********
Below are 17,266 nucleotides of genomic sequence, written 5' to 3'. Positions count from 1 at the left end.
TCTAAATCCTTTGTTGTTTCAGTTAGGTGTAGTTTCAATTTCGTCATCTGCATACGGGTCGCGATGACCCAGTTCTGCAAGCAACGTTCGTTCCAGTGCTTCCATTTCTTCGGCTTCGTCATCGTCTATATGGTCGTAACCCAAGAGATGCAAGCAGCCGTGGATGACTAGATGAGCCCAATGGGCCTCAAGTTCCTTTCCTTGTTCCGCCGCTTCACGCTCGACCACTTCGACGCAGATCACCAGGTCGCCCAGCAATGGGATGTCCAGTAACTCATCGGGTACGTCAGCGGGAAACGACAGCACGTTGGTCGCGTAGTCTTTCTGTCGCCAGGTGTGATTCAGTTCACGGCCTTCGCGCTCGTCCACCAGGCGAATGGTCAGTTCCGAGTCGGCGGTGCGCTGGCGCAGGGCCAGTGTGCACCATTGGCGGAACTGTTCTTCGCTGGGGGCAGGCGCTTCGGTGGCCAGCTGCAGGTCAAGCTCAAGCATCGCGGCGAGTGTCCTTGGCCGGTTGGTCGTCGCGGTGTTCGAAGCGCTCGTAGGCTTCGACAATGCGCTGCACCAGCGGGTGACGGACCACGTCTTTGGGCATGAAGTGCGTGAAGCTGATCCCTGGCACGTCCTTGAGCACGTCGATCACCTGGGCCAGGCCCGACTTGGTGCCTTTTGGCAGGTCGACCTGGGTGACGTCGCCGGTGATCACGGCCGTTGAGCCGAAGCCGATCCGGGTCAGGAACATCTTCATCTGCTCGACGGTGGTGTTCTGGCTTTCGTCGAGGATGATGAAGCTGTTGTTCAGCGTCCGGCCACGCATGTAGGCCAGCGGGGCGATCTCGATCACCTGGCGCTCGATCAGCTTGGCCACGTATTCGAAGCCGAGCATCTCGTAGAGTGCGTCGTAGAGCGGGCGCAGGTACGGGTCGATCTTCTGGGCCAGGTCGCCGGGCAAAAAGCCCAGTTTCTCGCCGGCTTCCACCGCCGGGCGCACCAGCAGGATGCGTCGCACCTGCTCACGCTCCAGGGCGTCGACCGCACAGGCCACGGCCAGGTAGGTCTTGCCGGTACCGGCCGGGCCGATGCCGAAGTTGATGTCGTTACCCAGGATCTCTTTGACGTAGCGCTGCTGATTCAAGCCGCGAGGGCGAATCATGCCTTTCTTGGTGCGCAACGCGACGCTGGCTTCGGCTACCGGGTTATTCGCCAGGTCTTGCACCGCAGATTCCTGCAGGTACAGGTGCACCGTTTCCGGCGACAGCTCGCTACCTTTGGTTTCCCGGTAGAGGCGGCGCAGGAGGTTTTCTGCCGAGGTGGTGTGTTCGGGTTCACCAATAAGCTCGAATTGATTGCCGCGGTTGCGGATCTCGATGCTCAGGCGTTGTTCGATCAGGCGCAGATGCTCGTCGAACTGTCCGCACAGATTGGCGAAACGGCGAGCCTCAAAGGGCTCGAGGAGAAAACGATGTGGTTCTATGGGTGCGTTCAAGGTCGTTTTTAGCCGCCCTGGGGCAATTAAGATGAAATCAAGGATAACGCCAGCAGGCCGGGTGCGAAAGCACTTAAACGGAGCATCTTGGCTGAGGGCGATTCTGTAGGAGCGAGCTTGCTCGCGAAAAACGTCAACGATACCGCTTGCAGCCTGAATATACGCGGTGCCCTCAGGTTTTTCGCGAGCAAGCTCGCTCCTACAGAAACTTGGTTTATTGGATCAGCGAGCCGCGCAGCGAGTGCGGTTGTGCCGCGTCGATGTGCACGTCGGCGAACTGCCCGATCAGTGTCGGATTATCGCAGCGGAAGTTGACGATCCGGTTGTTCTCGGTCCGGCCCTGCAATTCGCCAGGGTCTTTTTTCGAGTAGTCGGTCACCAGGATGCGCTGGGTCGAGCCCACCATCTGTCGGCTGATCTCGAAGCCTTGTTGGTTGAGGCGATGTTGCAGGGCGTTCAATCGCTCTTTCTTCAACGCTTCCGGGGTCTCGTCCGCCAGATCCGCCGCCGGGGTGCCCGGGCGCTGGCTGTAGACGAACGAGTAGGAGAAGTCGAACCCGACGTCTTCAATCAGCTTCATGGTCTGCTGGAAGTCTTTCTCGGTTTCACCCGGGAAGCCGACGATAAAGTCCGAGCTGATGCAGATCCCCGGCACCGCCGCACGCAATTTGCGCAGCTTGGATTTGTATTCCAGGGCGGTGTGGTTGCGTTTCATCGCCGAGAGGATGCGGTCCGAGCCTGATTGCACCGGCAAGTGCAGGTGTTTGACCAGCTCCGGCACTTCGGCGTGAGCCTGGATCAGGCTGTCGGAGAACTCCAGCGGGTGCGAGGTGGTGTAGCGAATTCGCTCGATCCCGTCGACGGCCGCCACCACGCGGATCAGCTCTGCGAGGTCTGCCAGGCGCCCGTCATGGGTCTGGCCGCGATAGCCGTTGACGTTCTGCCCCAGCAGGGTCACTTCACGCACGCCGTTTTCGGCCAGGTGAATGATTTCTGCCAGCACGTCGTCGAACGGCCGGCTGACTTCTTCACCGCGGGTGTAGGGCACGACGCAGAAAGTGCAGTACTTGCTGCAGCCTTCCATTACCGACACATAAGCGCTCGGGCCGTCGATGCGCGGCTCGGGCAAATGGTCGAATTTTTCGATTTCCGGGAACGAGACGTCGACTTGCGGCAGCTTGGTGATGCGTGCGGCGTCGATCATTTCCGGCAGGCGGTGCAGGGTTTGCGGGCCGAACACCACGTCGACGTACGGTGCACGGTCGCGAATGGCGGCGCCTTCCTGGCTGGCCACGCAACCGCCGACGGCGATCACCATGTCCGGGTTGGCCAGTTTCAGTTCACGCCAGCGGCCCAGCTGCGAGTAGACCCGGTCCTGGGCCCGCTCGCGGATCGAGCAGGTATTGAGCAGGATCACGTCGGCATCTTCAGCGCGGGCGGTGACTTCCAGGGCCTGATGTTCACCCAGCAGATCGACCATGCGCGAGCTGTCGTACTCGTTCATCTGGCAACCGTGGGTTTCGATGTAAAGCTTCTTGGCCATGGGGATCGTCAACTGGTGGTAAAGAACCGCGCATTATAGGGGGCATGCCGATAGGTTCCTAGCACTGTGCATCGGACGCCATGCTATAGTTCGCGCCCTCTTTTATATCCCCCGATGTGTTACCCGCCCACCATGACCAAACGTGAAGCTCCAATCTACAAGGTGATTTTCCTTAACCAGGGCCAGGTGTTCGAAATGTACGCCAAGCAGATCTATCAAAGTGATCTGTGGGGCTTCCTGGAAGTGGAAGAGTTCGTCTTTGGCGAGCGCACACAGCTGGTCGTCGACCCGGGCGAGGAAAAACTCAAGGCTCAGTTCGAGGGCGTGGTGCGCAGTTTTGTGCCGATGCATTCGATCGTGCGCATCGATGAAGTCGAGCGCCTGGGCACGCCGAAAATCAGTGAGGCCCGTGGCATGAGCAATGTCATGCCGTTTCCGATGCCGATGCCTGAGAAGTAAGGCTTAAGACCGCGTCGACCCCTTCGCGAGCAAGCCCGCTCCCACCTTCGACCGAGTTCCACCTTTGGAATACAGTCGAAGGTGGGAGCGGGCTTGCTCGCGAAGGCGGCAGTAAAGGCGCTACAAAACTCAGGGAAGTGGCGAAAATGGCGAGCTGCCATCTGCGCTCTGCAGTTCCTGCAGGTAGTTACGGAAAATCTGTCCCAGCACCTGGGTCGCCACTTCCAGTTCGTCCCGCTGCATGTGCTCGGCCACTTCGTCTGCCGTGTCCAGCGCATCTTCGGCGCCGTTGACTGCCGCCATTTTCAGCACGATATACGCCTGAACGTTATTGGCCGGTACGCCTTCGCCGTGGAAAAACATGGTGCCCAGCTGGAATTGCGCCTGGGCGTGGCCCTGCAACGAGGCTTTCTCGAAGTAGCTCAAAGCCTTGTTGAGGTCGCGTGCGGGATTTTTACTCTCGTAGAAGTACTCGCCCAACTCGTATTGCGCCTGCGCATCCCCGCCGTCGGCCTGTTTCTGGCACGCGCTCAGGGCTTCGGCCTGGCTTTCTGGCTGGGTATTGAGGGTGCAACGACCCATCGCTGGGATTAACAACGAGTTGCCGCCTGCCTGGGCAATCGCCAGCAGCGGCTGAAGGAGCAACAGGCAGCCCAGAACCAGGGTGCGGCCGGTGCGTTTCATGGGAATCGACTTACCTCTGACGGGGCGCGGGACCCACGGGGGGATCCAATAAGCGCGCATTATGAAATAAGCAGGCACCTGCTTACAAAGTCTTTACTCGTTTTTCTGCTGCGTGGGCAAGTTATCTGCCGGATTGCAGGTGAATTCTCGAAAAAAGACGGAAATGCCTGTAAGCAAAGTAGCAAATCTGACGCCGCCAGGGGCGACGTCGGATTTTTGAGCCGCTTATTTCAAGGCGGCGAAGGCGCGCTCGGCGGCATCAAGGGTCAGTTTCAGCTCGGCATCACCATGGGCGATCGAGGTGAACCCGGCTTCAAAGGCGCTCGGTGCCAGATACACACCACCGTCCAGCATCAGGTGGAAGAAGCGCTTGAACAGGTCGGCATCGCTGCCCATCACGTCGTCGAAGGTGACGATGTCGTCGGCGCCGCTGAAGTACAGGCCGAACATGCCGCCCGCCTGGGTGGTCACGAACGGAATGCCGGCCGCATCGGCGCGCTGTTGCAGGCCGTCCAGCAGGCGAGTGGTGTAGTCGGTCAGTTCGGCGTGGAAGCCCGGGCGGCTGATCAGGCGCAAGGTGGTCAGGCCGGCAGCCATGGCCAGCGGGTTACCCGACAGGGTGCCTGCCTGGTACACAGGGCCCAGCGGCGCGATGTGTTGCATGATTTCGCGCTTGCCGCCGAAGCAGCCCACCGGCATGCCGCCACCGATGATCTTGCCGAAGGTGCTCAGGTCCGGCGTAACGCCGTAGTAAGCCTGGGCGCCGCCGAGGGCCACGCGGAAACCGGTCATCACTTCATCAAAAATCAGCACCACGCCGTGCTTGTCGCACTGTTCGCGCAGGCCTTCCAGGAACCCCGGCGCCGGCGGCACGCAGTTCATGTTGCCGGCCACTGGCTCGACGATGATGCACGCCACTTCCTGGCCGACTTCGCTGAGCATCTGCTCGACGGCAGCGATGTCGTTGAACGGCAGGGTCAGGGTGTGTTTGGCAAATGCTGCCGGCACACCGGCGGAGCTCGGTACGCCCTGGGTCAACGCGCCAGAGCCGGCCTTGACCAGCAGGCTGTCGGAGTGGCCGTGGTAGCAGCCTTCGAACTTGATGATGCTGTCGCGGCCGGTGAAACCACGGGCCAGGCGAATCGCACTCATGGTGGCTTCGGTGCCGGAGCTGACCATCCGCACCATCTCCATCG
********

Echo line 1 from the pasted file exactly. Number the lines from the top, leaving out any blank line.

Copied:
Below are 17,266 nucleotides of genomic sequence, written 5' to 3'. Positions count from 1 at the left end.